Stupidity Award for Promoting Prejudice

I’ve decided to begin giving an award to persons or groups who show that they are prejudice against persons with mental illnesses. I’m calling it the Stupidity Award for Promoting Prejudice or the SAPP.  I’m sad to announce that the first recipient is Rick  Chandler a writer with NBC SPORTS. 

In a column published February 5th on Off the Bench, Chandler encouraged the Waunakee Wisconsin High School dance team to not change its “rather unique routine” when it competes in an upcoming state competition. Chandler writes:

 In it, the team “gets crazy” while wearing uniforms resembling straitjackets and restraints with the words “Psych Ward” on them. The girls, however, have been forced to tone down their routine after complaints from mental health advocates and parents that their act mocks the mentally ill. Political correctness gone mad? You be the judge….

Not that they should be apologizing in the first place. Exactly who is crazy here? If the girls feel in retrospect that their routine is insensitive and wrong, they should admit it and dump it. If they don’t feel that way, they should keep it unchanged and go full-speed ahead with the madness. Teaching our children to back down under pressure is not cool…Look, until we get a complaint from Giants’ reliever Brian Wilson, I say that his dance routine is good to go as is.    

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No Laughing Matter

   

 I believe all of us should do our best to fight  stigma. It might be as simple as not laughing when someone tells a joke that belittles a person with a mental disorder. Or it could be as bold as launching a boycott of a business whose commercials or product names are stigmatizing. 

This week, Karen Easter, in Knoxville, Tennessee, became appalled when she saw an offensive video clip that was posted on the website of  the Knoxville News Sentinel newspaper. The clip had been taken with a cell phone and it showed an adult man talking off his clothes and walking down the center of a busy shopping mall. The story that accompanied the clip reported that the man had removed his clothing because he believed there were “snakes in his pants and he had pain in his legs.” You could hear the person who took the video laughing at the sight and the website story immediately attracted a score of sarcastic comments along the ilk of  “spitting snakes” and other sexual innuendos.

The caption called the man a “streaker” but when you  read the story, it became clear that this young man had a mental problem. He was taken by the police to a local mental health center. 

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The Day Stigma Ends

I’m always eager to testify or speak on Capitol Hill about the need for mental health care reform. Last week, Reps. Grace F. Napolitano (Ca-38 District) and Timothy F. Murphy (PA-18 District) invited five speakers to talk at a briefing sponsored by the Congressional Mental Health Caucus, which they co-chair.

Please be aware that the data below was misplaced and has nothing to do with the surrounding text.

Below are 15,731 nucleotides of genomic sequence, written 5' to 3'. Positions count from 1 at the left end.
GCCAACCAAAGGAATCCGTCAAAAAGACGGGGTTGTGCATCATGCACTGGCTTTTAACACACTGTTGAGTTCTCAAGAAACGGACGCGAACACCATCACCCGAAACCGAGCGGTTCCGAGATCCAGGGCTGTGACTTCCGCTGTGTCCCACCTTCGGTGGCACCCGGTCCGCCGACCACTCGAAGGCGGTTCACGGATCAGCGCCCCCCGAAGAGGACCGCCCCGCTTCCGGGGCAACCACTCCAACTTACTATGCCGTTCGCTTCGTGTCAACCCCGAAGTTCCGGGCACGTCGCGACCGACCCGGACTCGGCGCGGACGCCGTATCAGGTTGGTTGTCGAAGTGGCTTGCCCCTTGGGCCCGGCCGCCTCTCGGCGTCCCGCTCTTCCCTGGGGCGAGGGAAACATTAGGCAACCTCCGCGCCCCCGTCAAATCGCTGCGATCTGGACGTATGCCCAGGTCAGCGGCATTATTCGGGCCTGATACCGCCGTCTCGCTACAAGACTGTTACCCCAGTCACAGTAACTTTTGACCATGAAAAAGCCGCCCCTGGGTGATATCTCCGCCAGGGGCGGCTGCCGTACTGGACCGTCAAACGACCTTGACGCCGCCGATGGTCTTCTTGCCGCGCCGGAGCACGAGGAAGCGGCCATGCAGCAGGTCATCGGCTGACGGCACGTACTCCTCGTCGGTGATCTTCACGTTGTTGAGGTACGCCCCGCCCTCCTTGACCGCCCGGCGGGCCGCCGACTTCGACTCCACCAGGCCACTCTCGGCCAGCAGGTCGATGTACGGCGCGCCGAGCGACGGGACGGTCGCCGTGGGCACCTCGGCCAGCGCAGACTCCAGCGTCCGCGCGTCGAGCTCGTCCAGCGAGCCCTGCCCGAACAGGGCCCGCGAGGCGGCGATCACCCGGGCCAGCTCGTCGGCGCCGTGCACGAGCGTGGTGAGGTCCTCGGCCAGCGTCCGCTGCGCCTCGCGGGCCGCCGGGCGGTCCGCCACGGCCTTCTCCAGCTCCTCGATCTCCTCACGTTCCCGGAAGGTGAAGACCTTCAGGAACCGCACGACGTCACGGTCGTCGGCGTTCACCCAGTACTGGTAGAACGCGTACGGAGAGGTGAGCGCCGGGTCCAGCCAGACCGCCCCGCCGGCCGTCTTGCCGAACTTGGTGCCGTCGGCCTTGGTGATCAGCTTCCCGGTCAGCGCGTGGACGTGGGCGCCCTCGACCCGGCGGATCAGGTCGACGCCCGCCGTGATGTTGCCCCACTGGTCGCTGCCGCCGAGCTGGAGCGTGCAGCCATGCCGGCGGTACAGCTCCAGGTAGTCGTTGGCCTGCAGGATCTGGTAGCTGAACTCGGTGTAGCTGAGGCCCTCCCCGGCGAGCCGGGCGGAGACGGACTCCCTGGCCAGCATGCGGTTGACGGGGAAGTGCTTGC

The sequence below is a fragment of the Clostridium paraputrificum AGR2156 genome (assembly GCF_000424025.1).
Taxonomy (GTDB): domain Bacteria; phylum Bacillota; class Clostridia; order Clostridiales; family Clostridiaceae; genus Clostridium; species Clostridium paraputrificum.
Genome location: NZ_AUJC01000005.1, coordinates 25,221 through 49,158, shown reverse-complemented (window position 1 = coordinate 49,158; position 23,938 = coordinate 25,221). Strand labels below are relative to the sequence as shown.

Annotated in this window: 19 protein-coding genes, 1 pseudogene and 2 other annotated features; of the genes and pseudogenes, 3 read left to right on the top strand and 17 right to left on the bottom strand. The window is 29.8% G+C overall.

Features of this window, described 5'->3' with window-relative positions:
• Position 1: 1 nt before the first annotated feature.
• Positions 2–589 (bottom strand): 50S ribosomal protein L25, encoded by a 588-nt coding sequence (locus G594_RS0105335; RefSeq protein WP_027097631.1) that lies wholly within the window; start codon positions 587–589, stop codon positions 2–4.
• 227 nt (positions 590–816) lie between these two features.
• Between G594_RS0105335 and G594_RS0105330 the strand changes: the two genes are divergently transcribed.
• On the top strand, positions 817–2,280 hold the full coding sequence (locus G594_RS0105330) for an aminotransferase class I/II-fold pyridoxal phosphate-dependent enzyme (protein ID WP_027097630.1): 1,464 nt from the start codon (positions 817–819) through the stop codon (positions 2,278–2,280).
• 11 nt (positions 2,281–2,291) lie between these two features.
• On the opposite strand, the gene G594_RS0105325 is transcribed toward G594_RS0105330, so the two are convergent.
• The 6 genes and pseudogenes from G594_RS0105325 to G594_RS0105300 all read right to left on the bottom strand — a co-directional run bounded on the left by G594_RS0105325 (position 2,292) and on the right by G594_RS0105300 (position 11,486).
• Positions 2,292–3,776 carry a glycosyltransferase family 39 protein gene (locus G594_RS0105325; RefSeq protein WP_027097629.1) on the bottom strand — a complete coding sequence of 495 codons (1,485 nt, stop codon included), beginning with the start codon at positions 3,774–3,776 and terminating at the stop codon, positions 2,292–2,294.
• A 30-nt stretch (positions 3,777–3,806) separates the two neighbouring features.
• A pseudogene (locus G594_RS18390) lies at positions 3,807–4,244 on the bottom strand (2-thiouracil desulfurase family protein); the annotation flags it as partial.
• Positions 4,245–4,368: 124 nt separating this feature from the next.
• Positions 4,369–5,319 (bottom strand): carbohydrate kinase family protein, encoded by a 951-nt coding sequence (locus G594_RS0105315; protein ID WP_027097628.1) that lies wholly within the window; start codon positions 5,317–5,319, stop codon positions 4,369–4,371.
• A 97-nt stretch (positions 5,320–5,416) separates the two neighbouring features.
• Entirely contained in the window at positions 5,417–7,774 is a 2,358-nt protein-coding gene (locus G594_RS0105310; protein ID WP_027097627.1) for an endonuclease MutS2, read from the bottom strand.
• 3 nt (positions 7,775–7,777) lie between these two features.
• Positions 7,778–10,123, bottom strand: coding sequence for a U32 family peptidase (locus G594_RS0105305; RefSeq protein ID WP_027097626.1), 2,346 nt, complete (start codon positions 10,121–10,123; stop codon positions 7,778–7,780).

Members of Congress don’t  show-up at briefings very often — at least the ones that I’ve participated in. When they do, they generally only stick around long enough to make a statement. After that, they move on to another event.  That’s fine because the most important faces at a congressional briefing are the legislative staff members. They’re the ones who actually draft legislation.Click to continue…

Outpouring of Frustration, What’s Next?

I have been inundated this week with emails, mostly from parents and family members, expressing frustration and anger about our broken mental health care system. 

Here is a sampling:

*You touched my heart today on Sunday’s CNN show. I tried to get my son help over and over. He is now in prison. .. What now? No education, no job, a criminal record….no help.

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Typing As Fast As I Can

I had about five minutes to read, answer and then email my responses back to USA Today yesterday during a live, Internet chat about my article:  Don’t Blame Jared Loughner’s Parents.  

It was the first time that I have ever participated in such an exchange with readers and I found myself scrambling to keep up. I was only able to answer about half of the questions that were sent to me. If you think five minutes is a long time to do this, well, then you are quicker than I am.

Here is a copy of the questions and my answers if you missed the discussion. For those of you who participated, thanks! I hope it was helpful.

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Pete’s Live Chat at USA TODAY

USA TODAY is now accepting written questions for Pete . He  will be answering them on line starting at 1:30 p.m. EST on Monday, January 17, 2011. 

You can ask your question by clicking here. 

Pete’s Op Ed piece,  Don’t Blame the Parents of Jared Loughner, has garnered more than 300 comments since it was posted Friday on the Internet. Many of the comments showed a profound ignorance about mental illnesses and the struggles that parents face when an adult child becomes sick.

What sort of questions will be asked Monday?  Will you be asking one?  Join the discussion, share your story, and help educate readers.